BUENOS AIRES, Argentina – Argentines irate over perceived security lapses in a nightclub fire that killed 188 people — many of them teenagers — banged pots and pans in protest and vowed to march later Monday against city officials.
The third straight day of protests over the Dec. 30 fire that also injured more than 700 others at an indoor rock concert came as forensic experts studied whether a flare launched by a member of the audience lit foam on the club's ceiling, asphyxiating many with choking fumes.
Demonstrators staged two marches during a weekend of sad burials, charging that the Buenos Aires Mayor Anibal Ibarra (search) and other city authorities had not properly regulated nightclub safety. They vowed a march Monday evening to city hall would be their largest yet to demand his departure.
"Get out! Get out!" many demonstrators shouted during a rally by 2,000 people late Sunday. The group, which included relatives of the victims, complained that leaders should be held accountable and that new citywide reforms be imposed on all clubs.
The demonstrators voiced anger over local reports suggesting emergency exits were padlocked or tied shut, turning the Cromagnon Republic nightclub (search) into a death trap during last Thursday's concert by a local rock band.
"How could so many young people have died?" asked one 51-year-old protester, Jose Fuentes. "This tragedy is the product of political corruption that looks the other way and lets the clubs function without meeting even minimum norms for security."
But the mayor was quick to reject such charges by the marchers, who included family members carrying photographs of their children. He quickly ordered city clubs closed for two weeks of safety inspections and banned future indoor concerts indefinitely.
On Monday, Ibarra told the La Nacion newspaper in its online edition that the Cromagnon Republic had undergone inspection by firefighters in April 2004. In the interview, he charged that any addition of flammable materials to the club's acoustic ceiling came after that certification.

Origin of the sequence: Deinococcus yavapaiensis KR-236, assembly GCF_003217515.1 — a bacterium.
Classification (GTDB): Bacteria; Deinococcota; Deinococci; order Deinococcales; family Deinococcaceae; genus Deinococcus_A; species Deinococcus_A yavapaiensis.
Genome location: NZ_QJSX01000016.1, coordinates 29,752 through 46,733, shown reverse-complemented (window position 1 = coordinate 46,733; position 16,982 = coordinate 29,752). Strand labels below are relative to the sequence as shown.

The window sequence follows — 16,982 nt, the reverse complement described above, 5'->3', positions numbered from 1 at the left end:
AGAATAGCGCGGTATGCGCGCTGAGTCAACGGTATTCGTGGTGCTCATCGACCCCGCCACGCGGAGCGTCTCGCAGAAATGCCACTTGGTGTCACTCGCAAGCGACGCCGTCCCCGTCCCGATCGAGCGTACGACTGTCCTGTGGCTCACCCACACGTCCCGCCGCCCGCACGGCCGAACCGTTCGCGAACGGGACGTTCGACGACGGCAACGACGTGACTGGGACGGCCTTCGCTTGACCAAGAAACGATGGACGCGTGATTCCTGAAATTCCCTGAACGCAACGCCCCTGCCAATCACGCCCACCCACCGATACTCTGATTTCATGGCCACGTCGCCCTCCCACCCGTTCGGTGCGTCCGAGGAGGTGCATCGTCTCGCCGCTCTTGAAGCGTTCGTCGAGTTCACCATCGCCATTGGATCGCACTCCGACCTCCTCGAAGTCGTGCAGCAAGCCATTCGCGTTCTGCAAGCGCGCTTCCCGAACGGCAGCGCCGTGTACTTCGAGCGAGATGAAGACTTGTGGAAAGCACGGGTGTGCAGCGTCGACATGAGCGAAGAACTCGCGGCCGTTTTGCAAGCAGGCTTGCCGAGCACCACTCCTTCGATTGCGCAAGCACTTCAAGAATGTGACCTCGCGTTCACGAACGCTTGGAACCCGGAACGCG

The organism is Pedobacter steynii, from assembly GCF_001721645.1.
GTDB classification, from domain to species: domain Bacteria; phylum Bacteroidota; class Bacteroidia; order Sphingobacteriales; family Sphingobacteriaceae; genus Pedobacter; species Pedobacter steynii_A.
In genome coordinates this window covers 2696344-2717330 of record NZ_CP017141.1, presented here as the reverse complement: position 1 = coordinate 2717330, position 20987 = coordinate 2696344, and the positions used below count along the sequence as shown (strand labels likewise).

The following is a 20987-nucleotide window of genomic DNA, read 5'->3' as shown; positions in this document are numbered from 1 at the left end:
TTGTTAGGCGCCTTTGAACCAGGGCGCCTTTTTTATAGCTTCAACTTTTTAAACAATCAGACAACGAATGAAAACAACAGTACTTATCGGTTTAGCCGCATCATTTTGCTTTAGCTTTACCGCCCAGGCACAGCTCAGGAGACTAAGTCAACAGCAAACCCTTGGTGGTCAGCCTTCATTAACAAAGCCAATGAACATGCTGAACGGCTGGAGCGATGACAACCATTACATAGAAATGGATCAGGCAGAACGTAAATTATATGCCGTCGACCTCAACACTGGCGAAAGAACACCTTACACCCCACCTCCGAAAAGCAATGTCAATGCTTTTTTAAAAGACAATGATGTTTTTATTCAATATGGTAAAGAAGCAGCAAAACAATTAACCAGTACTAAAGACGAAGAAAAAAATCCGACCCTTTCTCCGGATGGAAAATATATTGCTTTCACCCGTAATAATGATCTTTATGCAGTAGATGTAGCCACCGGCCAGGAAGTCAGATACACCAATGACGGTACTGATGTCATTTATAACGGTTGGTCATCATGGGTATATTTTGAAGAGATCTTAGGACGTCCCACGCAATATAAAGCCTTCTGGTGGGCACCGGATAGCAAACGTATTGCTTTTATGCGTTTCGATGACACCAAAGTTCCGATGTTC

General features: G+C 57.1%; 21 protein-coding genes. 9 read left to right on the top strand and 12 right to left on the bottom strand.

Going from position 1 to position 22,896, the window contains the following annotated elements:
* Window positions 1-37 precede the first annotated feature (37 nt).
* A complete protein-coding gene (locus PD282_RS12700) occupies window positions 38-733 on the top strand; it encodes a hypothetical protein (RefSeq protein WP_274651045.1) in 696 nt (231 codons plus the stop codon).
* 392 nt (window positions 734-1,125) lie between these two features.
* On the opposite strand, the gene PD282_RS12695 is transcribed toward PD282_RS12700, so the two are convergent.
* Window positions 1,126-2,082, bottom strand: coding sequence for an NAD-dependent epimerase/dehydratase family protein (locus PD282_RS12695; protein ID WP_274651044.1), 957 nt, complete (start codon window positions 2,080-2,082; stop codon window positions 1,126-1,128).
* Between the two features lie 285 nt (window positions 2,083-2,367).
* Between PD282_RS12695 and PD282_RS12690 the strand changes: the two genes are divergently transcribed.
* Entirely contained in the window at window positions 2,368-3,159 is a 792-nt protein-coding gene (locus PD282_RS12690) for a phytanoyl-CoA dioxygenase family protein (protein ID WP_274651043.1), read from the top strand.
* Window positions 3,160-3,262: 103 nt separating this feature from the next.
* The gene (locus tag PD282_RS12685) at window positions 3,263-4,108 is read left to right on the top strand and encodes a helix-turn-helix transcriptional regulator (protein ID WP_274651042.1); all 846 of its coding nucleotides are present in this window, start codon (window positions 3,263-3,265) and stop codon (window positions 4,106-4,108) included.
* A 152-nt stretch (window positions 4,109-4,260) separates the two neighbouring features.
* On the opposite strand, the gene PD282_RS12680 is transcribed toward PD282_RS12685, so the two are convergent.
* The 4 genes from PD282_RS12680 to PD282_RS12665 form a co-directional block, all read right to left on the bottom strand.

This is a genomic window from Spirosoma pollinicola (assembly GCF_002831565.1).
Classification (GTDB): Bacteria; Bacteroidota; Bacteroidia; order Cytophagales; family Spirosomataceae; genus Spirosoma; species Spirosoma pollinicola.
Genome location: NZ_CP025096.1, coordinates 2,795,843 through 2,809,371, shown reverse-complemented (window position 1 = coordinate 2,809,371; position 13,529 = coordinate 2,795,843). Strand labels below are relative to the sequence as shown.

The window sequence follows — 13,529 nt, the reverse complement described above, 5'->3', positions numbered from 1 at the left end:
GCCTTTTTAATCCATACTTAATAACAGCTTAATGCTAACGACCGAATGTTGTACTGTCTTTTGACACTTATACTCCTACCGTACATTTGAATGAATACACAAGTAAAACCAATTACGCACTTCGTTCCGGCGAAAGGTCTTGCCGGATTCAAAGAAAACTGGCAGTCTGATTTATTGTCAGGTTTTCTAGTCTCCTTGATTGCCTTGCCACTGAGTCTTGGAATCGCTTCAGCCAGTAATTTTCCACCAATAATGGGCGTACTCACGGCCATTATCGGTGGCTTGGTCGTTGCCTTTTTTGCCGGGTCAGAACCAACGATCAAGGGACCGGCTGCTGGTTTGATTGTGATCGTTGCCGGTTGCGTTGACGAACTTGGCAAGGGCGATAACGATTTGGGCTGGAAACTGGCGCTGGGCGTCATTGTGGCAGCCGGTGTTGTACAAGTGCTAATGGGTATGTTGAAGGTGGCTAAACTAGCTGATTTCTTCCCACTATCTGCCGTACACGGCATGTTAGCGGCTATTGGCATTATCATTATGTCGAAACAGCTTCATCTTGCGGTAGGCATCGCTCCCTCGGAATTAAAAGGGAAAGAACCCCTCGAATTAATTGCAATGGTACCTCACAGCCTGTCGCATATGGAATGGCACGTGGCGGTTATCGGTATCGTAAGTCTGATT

Ibarra also added that investigators should focus on the club's owner, Omar Chaban, now under arrest and awaiting an initial court appearance.
Thursday's fire was this country's worst in recent memory. Police have reported 188 fatalities and health officials most recently said 263 people remained in hospitals, 117 in serious or critical condition.
About 4,000 people, mostly teenagers, were inside the club for a concert of the rock band Los Callejeros (search) when the fire broke out. Reeling from thick smoke, panicked crowds surged toward the doors, trampling each other in desperate efforts to flee.
Authorities said the exits were either tied shut or padlocked to prevent people from entering without paying. The building has a capacity for only 1,500 people, city officials said.
Many of the victims died from smoke inhalation, officials added, and local reports said crumpled bodies were found piled atop each near one blocked exit, their shoes stripped off in mounds.
Investigators said they had identified three people believed to have launched a flare that ignited the fire, but were trying to determine if they could be among the dead. Fireworks are widely used in Buenos Aires during New Year's celebrations.
Amid the public indignation, the city's public security chief, Juan Carlos Lopez, quit his post over the weekend and local reports Monday said a chief of municipal inspectors also followed suit in resigning.
Meanwhile, Ibarra said he expected he would meet with President Nestor Kirchner (search) after his return soon from a New Year's holiday in his native Santa Cruz province.
Criticized by some for staying out of public view, Kirchner had declared three days of national mourning and sent condolences for the victims. He also had issued a statement saying he was deeply moved by the tragedy.
At the site of the club, Argentines left candles, flowers and cards in a growing memorial Monday to the victims.
The dead also included several children left in a nursery during the show, according to local media.